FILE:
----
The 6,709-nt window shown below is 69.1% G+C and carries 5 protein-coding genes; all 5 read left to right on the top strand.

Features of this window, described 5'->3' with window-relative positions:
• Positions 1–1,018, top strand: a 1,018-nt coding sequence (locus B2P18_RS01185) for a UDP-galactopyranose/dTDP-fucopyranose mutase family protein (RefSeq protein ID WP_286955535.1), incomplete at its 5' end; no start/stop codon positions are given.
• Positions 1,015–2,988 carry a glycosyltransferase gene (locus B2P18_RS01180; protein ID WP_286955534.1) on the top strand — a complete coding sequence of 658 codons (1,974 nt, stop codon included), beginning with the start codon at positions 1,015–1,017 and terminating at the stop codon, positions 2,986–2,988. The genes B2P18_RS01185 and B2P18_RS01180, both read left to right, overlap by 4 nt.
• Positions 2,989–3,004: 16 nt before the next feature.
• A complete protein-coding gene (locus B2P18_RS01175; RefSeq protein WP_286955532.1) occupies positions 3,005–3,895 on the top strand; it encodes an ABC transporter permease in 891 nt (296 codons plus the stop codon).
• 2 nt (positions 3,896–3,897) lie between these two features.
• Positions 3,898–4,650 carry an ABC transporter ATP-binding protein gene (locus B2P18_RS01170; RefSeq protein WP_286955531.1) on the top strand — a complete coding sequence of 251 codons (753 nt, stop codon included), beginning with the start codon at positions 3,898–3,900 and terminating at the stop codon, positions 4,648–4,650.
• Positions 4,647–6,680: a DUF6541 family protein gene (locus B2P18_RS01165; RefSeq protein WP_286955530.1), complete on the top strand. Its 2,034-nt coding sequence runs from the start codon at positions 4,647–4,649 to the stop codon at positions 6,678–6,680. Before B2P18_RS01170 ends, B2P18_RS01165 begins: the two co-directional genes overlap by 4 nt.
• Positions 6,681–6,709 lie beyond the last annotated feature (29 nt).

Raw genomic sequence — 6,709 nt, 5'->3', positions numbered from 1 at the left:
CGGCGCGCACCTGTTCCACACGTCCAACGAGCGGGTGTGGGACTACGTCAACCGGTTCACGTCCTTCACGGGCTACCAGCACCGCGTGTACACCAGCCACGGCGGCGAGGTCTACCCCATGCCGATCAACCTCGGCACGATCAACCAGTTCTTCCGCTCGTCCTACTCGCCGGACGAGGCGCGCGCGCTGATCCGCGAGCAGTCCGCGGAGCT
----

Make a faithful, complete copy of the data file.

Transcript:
The 6,709-nt window shown below is 69.1% G+C and carries 5 protein-coding genes; all 5 read left to right on the top strand.

Features of this window, described 5'->3' with window-relative positions:
• Positions 1–1,018, top strand: a 1,018-nt coding sequence (locus B2P18_RS01185) for a UDP-galactopyranose/dTDP-fucopyranose mutase family protein (RefSeq protein ID WP_286955535.1), incomplete at its 5' end; no start/stop codon positions are given.
• Positions 1,015–2,988 carry a glycosyltransferase gene (locus B2P18_RS01180; protein ID WP_286955534.1) on the top strand — a complete coding sequence of 658 codons (1,974 nt, stop codon included), beginning with the start codon at positions 1,015–1,017 and terminating at the stop codon, positions 2,986–2,988. The genes B2P18_RS01185 and B2P18_RS01180, both read left to right, overlap by 4 nt.
• Positions 2,989–3,004: 16 nt before the next feature.
• A complete protein-coding gene (locus B2P18_RS01175; RefSeq protein WP_286955532.1) occupies positions 3,005–3,895 on the top strand; it encodes an ABC transporter permease in 891 nt (296 codons plus the stop codon).
• 2 nt (positions 3,896–3,897) lie between these two features.
• Positions 3,898–4,650 carry an ABC transporter ATP-binding protein gene (locus B2P18_RS01170; RefSeq protein WP_286955531.1) on the top strand — a complete coding sequence of 251 codons (753 nt, stop codon included), beginning with the start codon at positions 3,898–3,900 and terminating at the stop codon, positions 4,648–4,650.
• Positions 4,647–6,680: a DUF6541 family protein gene (locus B2P18_RS01165; RefSeq protein WP_286955530.1), complete on the top strand. Its 2,034-nt coding sequence runs from the start codon at positions 4,647–4,649 to the stop codon at positions 6,678–6,680. Before B2P18_RS01170 ends, B2P18_RS01165 begins: the two co-directional genes overlap by 4 nt.
• Positions 6,681–6,709 lie beyond the last annotated feature (29 nt).

Raw genomic sequence — 6,709 nt, 5'->3', positions numbered from 1 at the left:
CGGCGCGCACCTGTTCCACACGTCCAACGAGCGGGTGTGGGACTACGTCAACCGGTTCACGTCCTTCACGGGCTACCAGCACCGCGTGTACACCAGCCACGGCGGCGAGGTCTACCCCATGCCGATCAACCTCGGCACGATCAACCAGTTCTTCCGCTCGTCCTACTCGCCGGACGAGGCGCGCGCGCTGATCCGCGAGCAGTCCGCGGAGCT